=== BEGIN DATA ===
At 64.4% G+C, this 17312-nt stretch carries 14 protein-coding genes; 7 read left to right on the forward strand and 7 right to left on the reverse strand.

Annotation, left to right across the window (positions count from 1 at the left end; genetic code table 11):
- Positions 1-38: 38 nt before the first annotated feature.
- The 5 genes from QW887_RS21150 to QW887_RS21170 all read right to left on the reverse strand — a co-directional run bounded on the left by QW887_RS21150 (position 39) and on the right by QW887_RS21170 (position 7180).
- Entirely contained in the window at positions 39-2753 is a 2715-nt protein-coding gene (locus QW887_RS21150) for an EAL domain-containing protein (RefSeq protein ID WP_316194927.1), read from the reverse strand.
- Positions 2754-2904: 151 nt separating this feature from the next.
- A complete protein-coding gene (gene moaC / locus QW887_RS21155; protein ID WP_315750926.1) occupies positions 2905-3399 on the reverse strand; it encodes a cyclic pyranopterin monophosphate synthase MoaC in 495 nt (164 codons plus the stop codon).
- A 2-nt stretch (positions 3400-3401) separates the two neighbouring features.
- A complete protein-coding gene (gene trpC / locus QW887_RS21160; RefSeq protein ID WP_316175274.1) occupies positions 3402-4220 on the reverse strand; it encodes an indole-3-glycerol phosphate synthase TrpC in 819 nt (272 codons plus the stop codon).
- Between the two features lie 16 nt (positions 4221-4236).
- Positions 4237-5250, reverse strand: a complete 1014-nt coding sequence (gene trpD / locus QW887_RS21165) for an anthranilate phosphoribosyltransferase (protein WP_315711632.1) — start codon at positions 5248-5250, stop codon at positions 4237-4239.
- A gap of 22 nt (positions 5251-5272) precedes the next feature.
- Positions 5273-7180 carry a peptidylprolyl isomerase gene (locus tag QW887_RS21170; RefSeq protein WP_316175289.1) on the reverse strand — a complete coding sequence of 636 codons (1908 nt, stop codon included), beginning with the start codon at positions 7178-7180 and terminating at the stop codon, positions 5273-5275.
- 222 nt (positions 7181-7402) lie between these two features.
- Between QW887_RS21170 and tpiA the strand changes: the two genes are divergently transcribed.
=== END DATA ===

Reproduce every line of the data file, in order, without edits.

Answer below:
At 64.4% G+C, this 17312-nt stretch carries 14 protein-coding genes; 7 read left to right on the forward strand and 7 right to left on the reverse strand.

Annotation, left to right across the window (positions count from 1 at the left end; genetic code table 11):
- Positions 1-38: 38 nt before the first annotated feature.
- The 5 genes from QW887_RS21150 to QW887_RS21170 all read right to left on the reverse strand — a co-directional run bounded on the left by QW887_RS21150 (position 39) and on the right by QW887_RS21170 (position 7180).
- Entirely contained in the window at positions 39-2753 is a 2715-nt protein-coding gene (locus QW887_RS21150) for an EAL domain-containing protein (RefSeq protein ID WP_316194927.1), read from the reverse strand.
- Positions 2754-2904: 151 nt separating this feature from the next.
- A complete protein-coding gene (gene moaC / locus QW887_RS21155; protein ID WP_315750926.1) occupies positions 2905-3399 on the reverse strand; it encodes a cyclic pyranopterin monophosphate synthase MoaC in 495 nt (164 codons plus the stop codon).
- A 2-nt stretch (positions 3400-3401) separates the two neighbouring features.
- A complete protein-coding gene (gene trpC / locus QW887_RS21160; RefSeq protein ID WP_316175274.1) occupies positions 3402-4220 on the reverse strand; it encodes an indole-3-glycerol phosphate synthase TrpC in 819 nt (272 codons plus the stop codon).
- Between the two features lie 16 nt (positions 4221-4236).
- Positions 4237-5250, reverse strand: a complete 1014-nt coding sequence (gene trpD / locus QW887_RS21165) for an anthranilate phosphoribosyltransferase (protein WP_315711632.1) — start codon at positions 5248-5250, stop codon at positions 4237-4239.
- A gap of 22 nt (positions 5251-5272) precedes the next feature.
- Positions 5273-7180 carry a peptidylprolyl isomerase gene (locus tag QW887_RS21170; RefSeq protein WP_316175289.1) on the reverse strand — a complete coding sequence of 636 codons (1908 nt, stop codon included), beginning with the start codon at positions 7178-7180 and terminating at the stop codon, positions 5273-5275.
- 222 nt (positions 7181-7402) lie between these two features.
- Between QW887_RS21170 and tpiA the strand changes: the two genes are divergently transcribed.